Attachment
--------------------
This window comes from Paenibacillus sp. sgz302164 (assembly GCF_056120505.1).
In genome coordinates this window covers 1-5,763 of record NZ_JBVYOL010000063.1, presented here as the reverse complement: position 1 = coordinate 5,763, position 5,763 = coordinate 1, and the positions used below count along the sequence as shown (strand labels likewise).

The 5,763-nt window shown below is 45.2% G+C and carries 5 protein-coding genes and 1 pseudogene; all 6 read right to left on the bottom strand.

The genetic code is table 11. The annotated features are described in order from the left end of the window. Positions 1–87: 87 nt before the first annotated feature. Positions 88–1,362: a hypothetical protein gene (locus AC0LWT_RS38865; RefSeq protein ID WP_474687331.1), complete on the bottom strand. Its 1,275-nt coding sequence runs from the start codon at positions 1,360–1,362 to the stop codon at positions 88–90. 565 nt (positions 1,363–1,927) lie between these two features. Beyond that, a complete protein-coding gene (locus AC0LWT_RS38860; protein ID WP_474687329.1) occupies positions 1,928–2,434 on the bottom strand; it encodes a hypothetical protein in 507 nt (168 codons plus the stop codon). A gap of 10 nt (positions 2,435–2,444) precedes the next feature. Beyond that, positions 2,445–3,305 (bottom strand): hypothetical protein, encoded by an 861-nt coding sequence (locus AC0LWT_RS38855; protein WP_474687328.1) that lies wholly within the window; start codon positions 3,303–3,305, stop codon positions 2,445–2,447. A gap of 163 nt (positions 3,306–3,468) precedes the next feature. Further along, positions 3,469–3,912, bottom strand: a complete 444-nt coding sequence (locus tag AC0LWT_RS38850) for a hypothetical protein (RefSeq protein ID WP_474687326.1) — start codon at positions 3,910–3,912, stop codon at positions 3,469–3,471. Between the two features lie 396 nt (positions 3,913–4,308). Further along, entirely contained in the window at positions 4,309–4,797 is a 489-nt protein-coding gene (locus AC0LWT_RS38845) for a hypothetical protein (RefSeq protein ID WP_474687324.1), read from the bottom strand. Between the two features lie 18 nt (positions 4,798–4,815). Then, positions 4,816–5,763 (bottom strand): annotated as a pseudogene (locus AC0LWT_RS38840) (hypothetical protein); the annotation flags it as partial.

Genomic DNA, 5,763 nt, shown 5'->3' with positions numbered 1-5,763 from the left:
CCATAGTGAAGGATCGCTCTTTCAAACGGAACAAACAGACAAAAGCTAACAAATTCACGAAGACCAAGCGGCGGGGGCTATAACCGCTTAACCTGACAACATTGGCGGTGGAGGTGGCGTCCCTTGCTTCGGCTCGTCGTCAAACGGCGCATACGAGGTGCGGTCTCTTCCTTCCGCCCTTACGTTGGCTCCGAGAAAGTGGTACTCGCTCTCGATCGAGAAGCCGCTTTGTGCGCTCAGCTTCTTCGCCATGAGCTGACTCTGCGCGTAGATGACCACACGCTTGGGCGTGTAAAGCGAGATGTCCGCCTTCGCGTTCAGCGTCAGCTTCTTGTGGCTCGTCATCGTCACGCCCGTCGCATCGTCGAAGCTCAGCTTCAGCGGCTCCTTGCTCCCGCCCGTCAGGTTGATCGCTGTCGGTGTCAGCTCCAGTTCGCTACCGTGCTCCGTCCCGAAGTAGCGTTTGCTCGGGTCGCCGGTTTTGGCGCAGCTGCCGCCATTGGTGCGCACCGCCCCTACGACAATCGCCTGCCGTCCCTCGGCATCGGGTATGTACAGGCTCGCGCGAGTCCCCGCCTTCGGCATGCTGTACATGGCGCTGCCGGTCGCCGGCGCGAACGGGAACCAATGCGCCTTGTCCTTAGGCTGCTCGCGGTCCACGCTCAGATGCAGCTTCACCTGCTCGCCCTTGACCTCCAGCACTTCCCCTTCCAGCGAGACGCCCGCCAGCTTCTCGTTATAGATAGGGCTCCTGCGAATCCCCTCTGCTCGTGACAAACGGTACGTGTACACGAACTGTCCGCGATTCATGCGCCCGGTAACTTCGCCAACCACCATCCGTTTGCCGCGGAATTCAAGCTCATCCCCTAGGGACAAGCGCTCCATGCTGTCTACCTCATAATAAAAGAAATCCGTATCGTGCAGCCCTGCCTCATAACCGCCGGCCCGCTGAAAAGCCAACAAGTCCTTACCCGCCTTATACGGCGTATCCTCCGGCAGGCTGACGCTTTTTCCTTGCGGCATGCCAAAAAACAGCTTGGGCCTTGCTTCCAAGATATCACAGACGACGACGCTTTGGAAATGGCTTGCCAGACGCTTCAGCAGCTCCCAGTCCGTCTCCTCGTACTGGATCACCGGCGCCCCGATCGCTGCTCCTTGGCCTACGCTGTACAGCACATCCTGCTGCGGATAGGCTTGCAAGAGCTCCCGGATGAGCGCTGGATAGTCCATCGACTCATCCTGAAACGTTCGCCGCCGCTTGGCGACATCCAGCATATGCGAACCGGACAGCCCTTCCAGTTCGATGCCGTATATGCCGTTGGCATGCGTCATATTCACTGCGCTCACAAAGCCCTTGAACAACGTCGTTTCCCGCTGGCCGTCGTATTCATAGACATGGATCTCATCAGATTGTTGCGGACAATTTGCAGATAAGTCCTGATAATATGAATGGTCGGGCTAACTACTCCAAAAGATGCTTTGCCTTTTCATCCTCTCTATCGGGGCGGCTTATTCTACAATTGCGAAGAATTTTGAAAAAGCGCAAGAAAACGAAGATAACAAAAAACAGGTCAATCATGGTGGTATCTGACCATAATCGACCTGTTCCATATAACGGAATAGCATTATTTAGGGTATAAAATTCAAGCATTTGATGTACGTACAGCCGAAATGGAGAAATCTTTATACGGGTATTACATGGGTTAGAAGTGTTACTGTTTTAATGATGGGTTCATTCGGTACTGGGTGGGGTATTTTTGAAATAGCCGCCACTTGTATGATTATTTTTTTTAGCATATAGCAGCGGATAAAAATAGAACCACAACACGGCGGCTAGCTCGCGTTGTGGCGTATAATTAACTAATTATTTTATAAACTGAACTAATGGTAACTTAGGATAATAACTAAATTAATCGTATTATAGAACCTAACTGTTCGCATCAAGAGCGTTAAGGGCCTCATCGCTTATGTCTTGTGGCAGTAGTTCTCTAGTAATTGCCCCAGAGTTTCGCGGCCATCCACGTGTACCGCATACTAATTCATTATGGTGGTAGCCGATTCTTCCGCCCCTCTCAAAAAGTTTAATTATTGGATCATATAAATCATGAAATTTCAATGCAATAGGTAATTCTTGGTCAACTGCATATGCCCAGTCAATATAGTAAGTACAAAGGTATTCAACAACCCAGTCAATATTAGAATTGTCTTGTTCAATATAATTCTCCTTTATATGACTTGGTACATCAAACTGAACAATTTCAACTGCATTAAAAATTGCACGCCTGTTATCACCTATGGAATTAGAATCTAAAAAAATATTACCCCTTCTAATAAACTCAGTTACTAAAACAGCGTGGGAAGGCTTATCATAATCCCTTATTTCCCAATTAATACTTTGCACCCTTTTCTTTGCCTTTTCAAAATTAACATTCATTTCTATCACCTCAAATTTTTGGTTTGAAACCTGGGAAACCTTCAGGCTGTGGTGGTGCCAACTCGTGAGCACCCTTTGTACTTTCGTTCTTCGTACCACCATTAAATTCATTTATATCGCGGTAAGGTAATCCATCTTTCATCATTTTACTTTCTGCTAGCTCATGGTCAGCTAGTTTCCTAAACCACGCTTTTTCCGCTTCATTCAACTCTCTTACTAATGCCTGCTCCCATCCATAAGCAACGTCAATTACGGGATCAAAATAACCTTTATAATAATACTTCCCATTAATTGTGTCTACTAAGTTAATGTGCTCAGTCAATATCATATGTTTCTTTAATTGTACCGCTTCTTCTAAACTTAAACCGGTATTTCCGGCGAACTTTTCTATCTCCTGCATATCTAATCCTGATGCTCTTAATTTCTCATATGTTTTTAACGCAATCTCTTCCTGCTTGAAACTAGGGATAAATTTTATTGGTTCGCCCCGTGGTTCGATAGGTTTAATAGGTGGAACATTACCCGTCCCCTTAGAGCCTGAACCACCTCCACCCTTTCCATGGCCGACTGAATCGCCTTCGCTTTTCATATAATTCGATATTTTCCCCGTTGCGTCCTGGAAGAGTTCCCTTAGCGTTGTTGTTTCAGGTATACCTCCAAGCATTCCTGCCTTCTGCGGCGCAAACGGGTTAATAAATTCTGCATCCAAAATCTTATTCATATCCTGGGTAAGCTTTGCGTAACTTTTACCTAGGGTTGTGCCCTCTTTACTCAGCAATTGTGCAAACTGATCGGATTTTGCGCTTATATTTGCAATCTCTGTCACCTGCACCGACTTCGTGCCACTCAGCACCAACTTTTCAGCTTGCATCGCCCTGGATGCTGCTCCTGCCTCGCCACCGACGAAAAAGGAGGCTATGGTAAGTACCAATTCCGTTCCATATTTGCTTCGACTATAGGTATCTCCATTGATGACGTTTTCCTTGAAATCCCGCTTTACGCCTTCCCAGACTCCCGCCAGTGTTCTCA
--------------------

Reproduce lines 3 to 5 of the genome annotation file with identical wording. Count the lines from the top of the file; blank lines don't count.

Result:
The 5,763-nt window shown below is 45.2% G+C and carries 5 protein-coding genes and 1 pseudogene; all 6 read right to left on the bottom strand.

The genetic code is table 11. The annotated features are described in order from the left end of the window. Positions 1–87: 87 nt before the first annotated feature. Positions 88–1,362: a hypothetical protein gene (locus AC0LWT_RS38865; RefSeq protein ID WP_474687331.1), complete on the bottom strand. Its 1,275-nt coding sequence runs from the start codon at positions 1,360–1,362 to the stop codon at positions 88–90. 565 nt (positions 1,363–1,927) lie between these two features. Beyond that, a complete protein-coding gene (locus AC0LWT_RS38860; protein ID WP_474687329.1) occupies positions 1,928–2,434 on the bottom strand; it encodes a hypothetical protein in 507 nt (168 codons plus the stop codon). A gap of 10 nt (positions 2,435–2,444) precedes the next feature. Beyond that, positions 2,445–3,305 (bottom strand): hypothetical protein, encoded by an 861-nt coding sequence (locus AC0LWT_RS38855; protein WP_474687328.1) that lies wholly within the window; start codon positions 3,303–3,305, stop codon positions 2,445–2,447. A gap of 163 nt (positions 3,306–3,468) precedes the next feature. Further along, positions 3,469–3,912, bottom strand: a complete 444-nt coding sequence (locus tag AC0LWT_RS38850) for a hypothetical protein (RefSeq protein ID WP_474687326.1) — start codon at positions 3,910–3,912, stop codon at positions 3,469–3,471. Between the two features lie 396 nt (positions 3,913–4,308). Further along, entirely contained in the window at positions 4,309–4,797 is a 489-nt protein-coding gene (locus AC0LWT_RS38845) for a hypothetical protein (RefSeq protein ID WP_474687324.1), read from the bottom strand. Between the two features lie 18 nt (positions 4,798–4,815). Then, positions 4,816–5,763 (bottom strand): annotated as a pseudogene (locus AC0LWT_RS38840) (hypothetical protein); the annotation flags it as partial.

Genomic DNA, 5,763 nt, shown 5'->3' with positions numbered 1-5,763 from the left: